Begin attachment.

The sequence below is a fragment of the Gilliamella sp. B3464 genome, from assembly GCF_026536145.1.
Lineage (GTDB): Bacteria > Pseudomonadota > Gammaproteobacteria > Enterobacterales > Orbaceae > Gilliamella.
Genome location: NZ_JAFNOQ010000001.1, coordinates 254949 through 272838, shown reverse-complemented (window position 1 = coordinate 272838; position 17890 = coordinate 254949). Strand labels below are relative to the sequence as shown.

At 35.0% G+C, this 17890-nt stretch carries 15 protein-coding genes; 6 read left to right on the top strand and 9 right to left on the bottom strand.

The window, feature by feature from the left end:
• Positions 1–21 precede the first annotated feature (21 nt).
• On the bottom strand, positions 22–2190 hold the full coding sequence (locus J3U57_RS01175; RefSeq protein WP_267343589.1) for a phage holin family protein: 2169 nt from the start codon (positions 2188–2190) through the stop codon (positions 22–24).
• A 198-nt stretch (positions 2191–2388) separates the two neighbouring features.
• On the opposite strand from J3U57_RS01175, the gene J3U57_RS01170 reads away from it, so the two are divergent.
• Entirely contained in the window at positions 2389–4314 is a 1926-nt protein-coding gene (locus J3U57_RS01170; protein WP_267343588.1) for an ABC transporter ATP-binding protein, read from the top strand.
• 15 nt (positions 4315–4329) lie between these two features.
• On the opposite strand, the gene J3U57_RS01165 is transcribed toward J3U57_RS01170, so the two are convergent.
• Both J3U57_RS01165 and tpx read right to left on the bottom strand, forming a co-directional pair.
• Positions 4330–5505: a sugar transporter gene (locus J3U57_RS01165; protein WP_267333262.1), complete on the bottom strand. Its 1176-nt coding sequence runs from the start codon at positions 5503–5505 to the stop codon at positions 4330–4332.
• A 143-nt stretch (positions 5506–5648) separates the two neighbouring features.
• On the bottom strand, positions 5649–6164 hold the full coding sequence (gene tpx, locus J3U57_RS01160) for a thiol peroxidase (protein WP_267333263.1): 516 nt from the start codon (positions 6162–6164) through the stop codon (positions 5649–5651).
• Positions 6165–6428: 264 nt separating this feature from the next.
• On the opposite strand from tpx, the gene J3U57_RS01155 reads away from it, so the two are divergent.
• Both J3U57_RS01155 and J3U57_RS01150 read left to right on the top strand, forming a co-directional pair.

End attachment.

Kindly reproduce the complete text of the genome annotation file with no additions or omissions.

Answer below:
The sequence below is a fragment of the Gilliamella sp. B3464 genome, from assembly GCF_026536145.1.
Lineage (GTDB): Bacteria > Pseudomonadota > Gammaproteobacteria > Enterobacterales > Orbaceae > Gilliamella.
Genome location: NZ_JAFNOQ010000001.1, coordinates 254949 through 272838, shown reverse-complemented (window position 1 = coordinate 272838; position 17890 = coordinate 254949). Strand labels below are relative to the sequence as shown.

At 35.0% G+C, this 17890-nt stretch carries 15 protein-coding genes; 6 read left to right on the top strand and 9 right to left on the bottom strand.

The window, feature by feature from the left end:
• Positions 1–21 precede the first annotated feature (21 nt).
• On the bottom strand, positions 22–2190 hold the full coding sequence (locus J3U57_RS01175; RefSeq protein WP_267343589.1) for a phage holin family protein: 2169 nt from the start codon (positions 2188–2190) through the stop codon (positions 22–24).
• A 198-nt stretch (positions 2191–2388) separates the two neighbouring features.
• On the opposite strand from J3U57_RS01175, the gene J3U57_RS01170 reads away from it, so the two are divergent.
• Entirely contained in the window at positions 2389–4314 is a 1926-nt protein-coding gene (locus J3U57_RS01170; protein WP_267343588.1) for an ABC transporter ATP-binding protein, read from the top strand.
• 15 nt (positions 4315–4329) lie between these two features.
• On the opposite strand, the gene J3U57_RS01165 is transcribed toward J3U57_RS01170, so the two are convergent.
• Both J3U57_RS01165 and tpx read right to left on the bottom strand, forming a co-directional pair.
• Positions 4330–5505: a sugar transporter gene (locus J3U57_RS01165; protein WP_267333262.1), complete on the bottom strand. Its 1176-nt coding sequence runs from the start codon at positions 5503–5505 to the stop codon at positions 4330–4332.
• A 143-nt stretch (positions 5506–5648) separates the two neighbouring features.
• On the bottom strand, positions 5649–6164 hold the full coding sequence (gene tpx, locus J3U57_RS01160) for a thiol peroxidase (protein WP_267333263.1): 516 nt from the start codon (positions 6162–6164) through the stop codon (positions 5649–5651).
• Positions 6165–6428: 264 nt separating this feature from the next.
• On the opposite strand from tpx, the gene J3U57_RS01155 reads away from it, so the two are divergent.
• Both J3U57_RS01155 and J3U57_RS01150 read left to right on the top strand, forming a co-directional pair.